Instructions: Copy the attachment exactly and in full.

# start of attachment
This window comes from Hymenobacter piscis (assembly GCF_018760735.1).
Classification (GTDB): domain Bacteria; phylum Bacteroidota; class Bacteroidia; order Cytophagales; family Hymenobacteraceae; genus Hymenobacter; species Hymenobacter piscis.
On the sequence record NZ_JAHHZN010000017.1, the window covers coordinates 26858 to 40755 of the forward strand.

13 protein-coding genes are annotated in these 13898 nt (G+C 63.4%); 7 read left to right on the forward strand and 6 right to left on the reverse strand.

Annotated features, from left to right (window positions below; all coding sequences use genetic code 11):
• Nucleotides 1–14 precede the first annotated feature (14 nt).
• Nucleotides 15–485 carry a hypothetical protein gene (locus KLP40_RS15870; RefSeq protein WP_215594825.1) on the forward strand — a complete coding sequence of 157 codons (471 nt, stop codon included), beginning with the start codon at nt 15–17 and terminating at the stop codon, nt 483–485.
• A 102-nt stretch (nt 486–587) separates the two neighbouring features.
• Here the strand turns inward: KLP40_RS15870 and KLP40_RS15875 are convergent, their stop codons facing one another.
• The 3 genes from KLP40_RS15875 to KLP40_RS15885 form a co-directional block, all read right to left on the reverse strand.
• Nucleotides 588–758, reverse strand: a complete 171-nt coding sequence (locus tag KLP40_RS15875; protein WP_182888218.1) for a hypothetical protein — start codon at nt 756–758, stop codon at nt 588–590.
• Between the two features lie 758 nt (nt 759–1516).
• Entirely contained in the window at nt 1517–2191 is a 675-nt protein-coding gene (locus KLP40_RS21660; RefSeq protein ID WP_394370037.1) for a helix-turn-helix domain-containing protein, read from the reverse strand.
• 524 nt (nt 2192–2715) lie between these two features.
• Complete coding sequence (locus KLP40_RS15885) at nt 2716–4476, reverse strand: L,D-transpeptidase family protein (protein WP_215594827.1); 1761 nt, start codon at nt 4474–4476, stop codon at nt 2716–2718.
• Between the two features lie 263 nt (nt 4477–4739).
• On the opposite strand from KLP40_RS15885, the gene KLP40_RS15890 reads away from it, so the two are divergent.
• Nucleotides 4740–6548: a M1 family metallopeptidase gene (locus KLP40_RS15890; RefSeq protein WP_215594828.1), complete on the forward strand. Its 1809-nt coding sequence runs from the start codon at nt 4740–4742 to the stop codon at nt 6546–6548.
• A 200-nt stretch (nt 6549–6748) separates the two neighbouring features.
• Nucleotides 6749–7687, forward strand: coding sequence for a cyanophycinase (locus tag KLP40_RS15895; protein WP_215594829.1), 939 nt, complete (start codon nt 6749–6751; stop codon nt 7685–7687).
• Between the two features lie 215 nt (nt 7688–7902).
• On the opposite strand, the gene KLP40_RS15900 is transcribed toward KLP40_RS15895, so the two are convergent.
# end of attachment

This window comes from Hymenobacter piscis (assembly GCF_018760735.1).
Classification (GTDB): domain Bacteria; phylum Bacteroidota; class Bacteroidia; order Cytophagales; family Hymenobacteraceae; genus Hymenobacter; species Hymenobacter piscis.
On the sequence record NZ_JAHHZN010000017.1, the window covers coordinates 26858 to 40755 of the forward strand.

13 protein-coding genes are annotated in these 13898 nt (G+C 63.4%); 7 read left to right on the forward strand and 6 right to left on the reverse strand.

Annotated features, from left to right (window positions below; all coding sequences use genetic code 11):
• Nucleotides 1–14 precede the first annotated feature (14 nt).
• Nucleotides 15–485 carry a hypothetical protein gene (locus KLP40_RS15870; RefSeq protein WP_215594825.1) on the forward strand — a complete coding sequence of 157 codons (471 nt, stop codon included), beginning with the start codon at nt 15–17 and terminating at the stop codon, nt 483–485.
• A 102-nt stretch (nt 486–587) separates the two neighbouring features.
• Here the strand turns inward: KLP40_RS15870 and KLP40_RS15875 are convergent, their stop codons facing one another.
• The 3 genes from KLP40_RS15875 to KLP40_RS15885 form a co-directional block, all read right to left on the reverse strand.
• Nucleotides 588–758, reverse strand: a complete 171-nt coding sequence (locus tag KLP40_RS15875; protein WP_182888218.1) for a hypothetical protein — start codon at nt 756–758, stop codon at nt 588–590.
• Between the two features lie 758 nt (nt 759–1516).
• Entirely contained in the window at nt 1517–2191 is a 675-nt protein-coding gene (locus KLP40_RS21660; RefSeq protein ID WP_394370037.1) for a helix-turn-helix domain-containing protein, read from the reverse strand.
• 524 nt (nt 2192–2715) lie between these two features.
• Complete coding sequence (locus KLP40_RS15885) at nt 2716–4476, reverse strand: L,D-transpeptidase family protein (protein WP_215594827.1); 1761 nt, start codon at nt 4474–4476, stop codon at nt 2716–2718.
• Between the two features lie 263 nt (nt 4477–4739).
• On the opposite strand from KLP40_RS15885, the gene KLP40_RS15890 reads away from it, so the two are divergent.
• Nucleotides 4740–6548: a M1 family metallopeptidase gene (locus KLP40_RS15890; RefSeq protein WP_215594828.1), complete on the forward strand. Its 1809-nt coding sequence runs from the start codon at nt 4740–4742 to the stop codon at nt 6546–6548.
• A 200-nt stretch (nt 6549–6748) separates the two neighbouring features.
• Nucleotides 6749–7687, forward strand: coding sequence for a cyanophycinase (locus tag KLP40_RS15895; protein WP_215594829.1), 939 nt, complete (start codon nt 6749–6751; stop codon nt 7685–7687).
• Between the two features lie 215 nt (nt 7688–7902).
• On the opposite strand, the gene KLP40_RS15900 is transcribed toward KLP40_RS15895, so the two are convergent.